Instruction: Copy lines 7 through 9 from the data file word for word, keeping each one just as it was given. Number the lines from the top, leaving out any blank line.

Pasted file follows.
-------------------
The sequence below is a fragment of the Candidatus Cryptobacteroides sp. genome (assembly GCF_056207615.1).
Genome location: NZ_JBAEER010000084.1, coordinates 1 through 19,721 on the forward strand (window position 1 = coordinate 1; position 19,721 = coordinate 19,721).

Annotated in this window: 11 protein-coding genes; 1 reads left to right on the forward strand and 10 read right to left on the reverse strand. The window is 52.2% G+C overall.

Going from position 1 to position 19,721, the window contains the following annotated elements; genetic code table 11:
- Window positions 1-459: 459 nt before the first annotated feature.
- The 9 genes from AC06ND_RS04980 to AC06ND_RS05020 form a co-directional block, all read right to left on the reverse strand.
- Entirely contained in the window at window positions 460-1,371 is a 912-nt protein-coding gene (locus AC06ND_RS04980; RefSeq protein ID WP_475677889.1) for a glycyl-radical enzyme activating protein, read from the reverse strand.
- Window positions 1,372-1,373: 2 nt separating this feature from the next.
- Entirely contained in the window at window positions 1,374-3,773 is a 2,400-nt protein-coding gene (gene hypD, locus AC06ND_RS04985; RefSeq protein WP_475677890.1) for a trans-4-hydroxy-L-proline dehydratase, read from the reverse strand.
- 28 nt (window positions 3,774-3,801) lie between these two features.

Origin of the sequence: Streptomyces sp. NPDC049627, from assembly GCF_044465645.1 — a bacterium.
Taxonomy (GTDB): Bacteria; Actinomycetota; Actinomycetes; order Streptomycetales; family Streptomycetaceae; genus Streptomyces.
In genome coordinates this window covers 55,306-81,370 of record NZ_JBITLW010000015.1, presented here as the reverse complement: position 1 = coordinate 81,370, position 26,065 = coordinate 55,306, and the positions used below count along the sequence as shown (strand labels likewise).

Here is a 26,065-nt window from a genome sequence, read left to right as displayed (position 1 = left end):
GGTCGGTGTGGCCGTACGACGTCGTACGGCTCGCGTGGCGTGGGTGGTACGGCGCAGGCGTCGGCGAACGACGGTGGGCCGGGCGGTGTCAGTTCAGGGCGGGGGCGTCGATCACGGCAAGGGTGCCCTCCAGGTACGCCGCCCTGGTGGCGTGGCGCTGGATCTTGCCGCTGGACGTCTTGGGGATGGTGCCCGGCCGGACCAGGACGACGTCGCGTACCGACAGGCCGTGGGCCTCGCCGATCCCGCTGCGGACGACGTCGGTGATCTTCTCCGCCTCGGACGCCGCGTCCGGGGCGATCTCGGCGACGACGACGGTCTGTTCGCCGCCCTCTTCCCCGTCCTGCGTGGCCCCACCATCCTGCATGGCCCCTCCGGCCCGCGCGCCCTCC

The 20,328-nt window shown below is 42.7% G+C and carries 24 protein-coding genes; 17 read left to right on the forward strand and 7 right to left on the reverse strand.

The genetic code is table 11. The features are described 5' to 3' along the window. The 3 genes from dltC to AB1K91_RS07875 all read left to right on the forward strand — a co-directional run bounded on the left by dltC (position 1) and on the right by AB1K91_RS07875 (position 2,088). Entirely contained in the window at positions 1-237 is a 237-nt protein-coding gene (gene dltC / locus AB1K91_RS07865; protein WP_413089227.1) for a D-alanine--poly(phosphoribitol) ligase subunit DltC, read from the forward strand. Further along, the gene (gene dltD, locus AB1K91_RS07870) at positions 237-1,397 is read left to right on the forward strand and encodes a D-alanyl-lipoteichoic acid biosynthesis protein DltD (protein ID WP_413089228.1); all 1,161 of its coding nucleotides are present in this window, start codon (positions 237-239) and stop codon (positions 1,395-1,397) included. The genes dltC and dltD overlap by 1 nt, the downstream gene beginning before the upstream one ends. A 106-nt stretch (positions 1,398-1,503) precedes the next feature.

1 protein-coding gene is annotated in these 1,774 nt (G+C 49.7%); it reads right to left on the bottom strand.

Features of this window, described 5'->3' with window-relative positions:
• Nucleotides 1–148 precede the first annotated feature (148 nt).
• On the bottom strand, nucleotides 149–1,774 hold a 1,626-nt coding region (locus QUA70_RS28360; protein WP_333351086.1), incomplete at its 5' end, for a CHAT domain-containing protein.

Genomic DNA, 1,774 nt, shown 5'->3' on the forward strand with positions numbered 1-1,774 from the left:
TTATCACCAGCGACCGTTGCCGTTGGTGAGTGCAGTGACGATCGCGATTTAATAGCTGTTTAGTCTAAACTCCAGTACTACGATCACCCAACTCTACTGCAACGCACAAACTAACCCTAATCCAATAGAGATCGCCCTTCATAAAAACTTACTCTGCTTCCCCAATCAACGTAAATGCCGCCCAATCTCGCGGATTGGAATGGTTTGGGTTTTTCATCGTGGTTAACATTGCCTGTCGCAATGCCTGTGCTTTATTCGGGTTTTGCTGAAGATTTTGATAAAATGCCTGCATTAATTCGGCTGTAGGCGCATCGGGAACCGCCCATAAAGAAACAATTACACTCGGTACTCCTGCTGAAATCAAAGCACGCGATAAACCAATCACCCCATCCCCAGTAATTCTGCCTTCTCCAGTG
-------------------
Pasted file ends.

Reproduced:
- Entirely contained in the window at window positions 460-1,371 is a 912-nt protein-coding gene (locus AC06ND_RS04980; RefSeq protein ID WP_475677889.1) for a glycyl-radical enzyme activating protein, read from the reverse strand.
- Window positions 1,372-1,373: 2 nt separating this feature from the next.
- Entirely contained in the window at window positions 1,374-3,773 is a 2,400-nt protein-coding gene (gene hypD, locus AC06ND_RS04985; RefSeq protein WP_475677890.1) for a trans-4-hydroxy-L-proline dehydratase, read from the reverse strand.